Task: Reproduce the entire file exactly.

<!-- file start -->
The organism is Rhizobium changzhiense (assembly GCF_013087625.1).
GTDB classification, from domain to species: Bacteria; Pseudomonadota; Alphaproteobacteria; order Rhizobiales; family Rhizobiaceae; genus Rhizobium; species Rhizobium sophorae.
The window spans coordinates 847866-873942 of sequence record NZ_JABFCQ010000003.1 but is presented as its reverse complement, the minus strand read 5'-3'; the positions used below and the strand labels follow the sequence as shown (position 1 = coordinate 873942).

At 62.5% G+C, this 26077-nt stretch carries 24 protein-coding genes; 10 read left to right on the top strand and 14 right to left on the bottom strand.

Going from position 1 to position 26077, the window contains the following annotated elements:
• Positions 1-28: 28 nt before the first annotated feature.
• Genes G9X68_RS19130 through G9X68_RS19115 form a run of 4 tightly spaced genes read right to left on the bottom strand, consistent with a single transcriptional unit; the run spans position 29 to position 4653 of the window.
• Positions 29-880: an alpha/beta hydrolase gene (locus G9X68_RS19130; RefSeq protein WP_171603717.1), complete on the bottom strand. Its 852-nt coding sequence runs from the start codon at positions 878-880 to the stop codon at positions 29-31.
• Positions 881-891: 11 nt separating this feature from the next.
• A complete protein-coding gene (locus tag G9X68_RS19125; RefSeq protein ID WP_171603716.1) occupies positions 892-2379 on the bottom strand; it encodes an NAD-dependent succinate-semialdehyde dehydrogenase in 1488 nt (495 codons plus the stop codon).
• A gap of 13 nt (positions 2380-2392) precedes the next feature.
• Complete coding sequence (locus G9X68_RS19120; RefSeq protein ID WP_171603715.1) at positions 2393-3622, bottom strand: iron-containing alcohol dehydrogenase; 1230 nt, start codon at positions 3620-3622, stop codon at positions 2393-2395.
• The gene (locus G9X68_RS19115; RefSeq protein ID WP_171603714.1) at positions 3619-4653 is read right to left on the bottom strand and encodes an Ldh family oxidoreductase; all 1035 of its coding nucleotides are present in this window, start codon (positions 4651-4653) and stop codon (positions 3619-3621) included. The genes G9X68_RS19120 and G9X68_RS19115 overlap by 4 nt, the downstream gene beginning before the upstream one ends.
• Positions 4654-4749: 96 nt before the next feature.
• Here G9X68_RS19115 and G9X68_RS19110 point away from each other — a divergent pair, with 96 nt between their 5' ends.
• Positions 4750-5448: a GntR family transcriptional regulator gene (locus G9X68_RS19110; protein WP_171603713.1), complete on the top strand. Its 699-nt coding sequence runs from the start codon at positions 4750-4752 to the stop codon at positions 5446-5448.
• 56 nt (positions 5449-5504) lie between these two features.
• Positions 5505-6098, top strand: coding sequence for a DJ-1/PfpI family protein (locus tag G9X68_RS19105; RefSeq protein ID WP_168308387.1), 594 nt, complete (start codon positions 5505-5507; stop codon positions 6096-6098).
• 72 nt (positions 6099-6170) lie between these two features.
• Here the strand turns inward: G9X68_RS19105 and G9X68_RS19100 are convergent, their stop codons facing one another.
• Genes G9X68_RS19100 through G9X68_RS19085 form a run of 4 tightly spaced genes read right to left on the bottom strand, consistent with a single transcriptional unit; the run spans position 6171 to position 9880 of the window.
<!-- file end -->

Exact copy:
The organism is Rhizobium changzhiense (assembly GCF_013087625.1).
GTDB classification, from domain to species: Bacteria; Pseudomonadota; Alphaproteobacteria; order Rhizobiales; family Rhizobiaceae; genus Rhizobium; species Rhizobium sophorae.
The window spans coordinates 847866-873942 of sequence record NZ_JABFCQ010000003.1 but is presented as its reverse complement, the minus strand read 5'-3'; the positions used below and the strand labels follow the sequence as shown (position 1 = coordinate 873942).

At 62.5% G+C, this 26077-nt stretch carries 24 protein-coding genes; 10 read left to right on the top strand and 14 right to left on the bottom strand.

Going from position 1 to position 26077, the window contains the following annotated elements:
• Positions 1-28: 28 nt before the first annotated feature.
• Genes G9X68_RS19130 through G9X68_RS19115 form a run of 4 tightly spaced genes read right to left on the bottom strand, consistent with a single transcriptional unit; the run spans position 29 to position 4653 of the window.
• Positions 29-880: an alpha/beta hydrolase gene (locus G9X68_RS19130; RefSeq protein WP_171603717.1), complete on the bottom strand. Its 852-nt coding sequence runs from the start codon at positions 878-880 to the stop codon at positions 29-31.
• Positions 881-891: 11 nt separating this feature from the next.
• A complete protein-coding gene (locus tag G9X68_RS19125; RefSeq protein ID WP_171603716.1) occupies positions 892-2379 on the bottom strand; it encodes an NAD-dependent succinate-semialdehyde dehydrogenase in 1488 nt (495 codons plus the stop codon).
• A gap of 13 nt (positions 2380-2392) precedes the next feature.
• Complete coding sequence (locus G9X68_RS19120; RefSeq protein ID WP_171603715.1) at positions 2393-3622, bottom strand: iron-containing alcohol dehydrogenase; 1230 nt, start codon at positions 3620-3622, stop codon at positions 2393-2395.
• The gene (locus G9X68_RS19115; RefSeq protein ID WP_171603714.1) at positions 3619-4653 is read right to left on the bottom strand and encodes an Ldh family oxidoreductase; all 1035 of its coding nucleotides are present in this window, start codon (positions 4651-4653) and stop codon (positions 3619-3621) included. The genes G9X68_RS19120 and G9X68_RS19115 overlap by 4 nt, the downstream gene beginning before the upstream one ends.
• Positions 4654-4749: 96 nt before the next feature.
• Here G9X68_RS19115 and G9X68_RS19110 point away from each other — a divergent pair, with 96 nt between their 5' ends.
• Positions 4750-5448: a GntR family transcriptional regulator gene (locus G9X68_RS19110; protein WP_171603713.1), complete on the top strand. Its 699-nt coding sequence runs from the start codon at positions 4750-4752 to the stop codon at positions 5446-5448.
• 56 nt (positions 5449-5504) lie between these two features.
• Positions 5505-6098, top strand: coding sequence for a DJ-1/PfpI family protein (locus tag G9X68_RS19105; RefSeq protein ID WP_168308387.1), 594 nt, complete (start codon positions 5505-5507; stop codon positions 6096-6098).
• 72 nt (positions 6099-6170) lie between these two features.
• Here the strand turns inward: G9X68_RS19105 and G9X68_RS19100 are convergent, their stop codons facing one another.
• Genes G9X68_RS19100 through G9X68_RS19085 form a run of 4 tightly spaced genes read right to left on the bottom strand, consistent with a single transcriptional unit; the run spans position 6171 to position 9880 of the window.